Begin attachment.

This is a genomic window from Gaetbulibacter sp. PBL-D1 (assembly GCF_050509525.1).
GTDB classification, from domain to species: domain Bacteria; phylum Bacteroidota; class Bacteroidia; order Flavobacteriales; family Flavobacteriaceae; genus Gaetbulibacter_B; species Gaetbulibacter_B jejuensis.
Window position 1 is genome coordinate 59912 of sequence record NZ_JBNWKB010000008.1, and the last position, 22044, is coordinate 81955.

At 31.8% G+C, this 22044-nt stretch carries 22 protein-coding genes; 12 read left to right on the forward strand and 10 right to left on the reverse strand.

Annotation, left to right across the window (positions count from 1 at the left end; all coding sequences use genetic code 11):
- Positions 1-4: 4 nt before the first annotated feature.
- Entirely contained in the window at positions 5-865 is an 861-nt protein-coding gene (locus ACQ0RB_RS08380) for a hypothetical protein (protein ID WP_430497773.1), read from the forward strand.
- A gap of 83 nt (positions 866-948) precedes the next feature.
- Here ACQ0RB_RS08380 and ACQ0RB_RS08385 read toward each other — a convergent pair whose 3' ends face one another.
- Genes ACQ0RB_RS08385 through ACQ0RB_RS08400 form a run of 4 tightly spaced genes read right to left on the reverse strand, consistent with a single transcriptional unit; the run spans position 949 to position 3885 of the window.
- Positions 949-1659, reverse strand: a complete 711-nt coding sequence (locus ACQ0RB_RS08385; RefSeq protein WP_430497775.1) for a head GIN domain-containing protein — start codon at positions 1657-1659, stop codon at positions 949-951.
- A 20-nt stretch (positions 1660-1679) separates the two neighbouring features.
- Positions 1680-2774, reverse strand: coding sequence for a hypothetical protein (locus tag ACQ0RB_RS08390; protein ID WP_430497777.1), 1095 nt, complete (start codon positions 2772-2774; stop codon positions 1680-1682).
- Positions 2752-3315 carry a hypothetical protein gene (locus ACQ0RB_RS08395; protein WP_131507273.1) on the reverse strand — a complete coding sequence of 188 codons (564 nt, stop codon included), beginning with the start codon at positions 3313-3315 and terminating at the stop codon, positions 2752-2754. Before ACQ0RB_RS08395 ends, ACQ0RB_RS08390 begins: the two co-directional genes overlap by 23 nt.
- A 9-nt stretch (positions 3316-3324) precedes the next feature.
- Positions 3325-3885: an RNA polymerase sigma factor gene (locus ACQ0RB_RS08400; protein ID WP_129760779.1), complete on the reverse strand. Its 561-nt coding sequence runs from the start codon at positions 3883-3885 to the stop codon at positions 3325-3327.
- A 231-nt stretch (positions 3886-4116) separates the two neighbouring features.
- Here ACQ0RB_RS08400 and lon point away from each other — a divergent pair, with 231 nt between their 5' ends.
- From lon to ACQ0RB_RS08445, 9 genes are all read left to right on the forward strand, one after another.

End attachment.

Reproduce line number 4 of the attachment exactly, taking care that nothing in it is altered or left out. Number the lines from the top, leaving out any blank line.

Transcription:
At 31.8% G+C, this 22044-nt stretch carries 22 protein-coding genes; 12 read left to right on the forward strand and 10 right to left on the reverse strand.